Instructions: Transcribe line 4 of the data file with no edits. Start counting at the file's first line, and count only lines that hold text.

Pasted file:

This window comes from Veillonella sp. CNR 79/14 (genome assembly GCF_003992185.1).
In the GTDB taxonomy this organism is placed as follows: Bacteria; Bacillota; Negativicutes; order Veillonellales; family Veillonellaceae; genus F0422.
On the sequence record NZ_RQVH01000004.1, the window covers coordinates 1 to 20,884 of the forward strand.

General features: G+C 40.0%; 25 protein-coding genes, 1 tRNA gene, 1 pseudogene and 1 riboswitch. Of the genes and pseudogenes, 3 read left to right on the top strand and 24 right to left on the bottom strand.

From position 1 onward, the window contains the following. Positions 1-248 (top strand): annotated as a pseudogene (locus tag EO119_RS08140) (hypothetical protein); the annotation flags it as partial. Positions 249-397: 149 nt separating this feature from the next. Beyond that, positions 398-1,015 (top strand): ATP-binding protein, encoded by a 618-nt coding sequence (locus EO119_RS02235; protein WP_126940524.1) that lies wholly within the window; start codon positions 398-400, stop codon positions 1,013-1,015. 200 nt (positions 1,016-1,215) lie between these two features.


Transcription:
General features: G+C 40.0%; 25 protein-coding genes, 1 tRNA gene, 1 pseudogene and 1 riboswitch. Of the genes and pseudogenes, 3 read left to right on the top strand and 24 right to left on the bottom strand.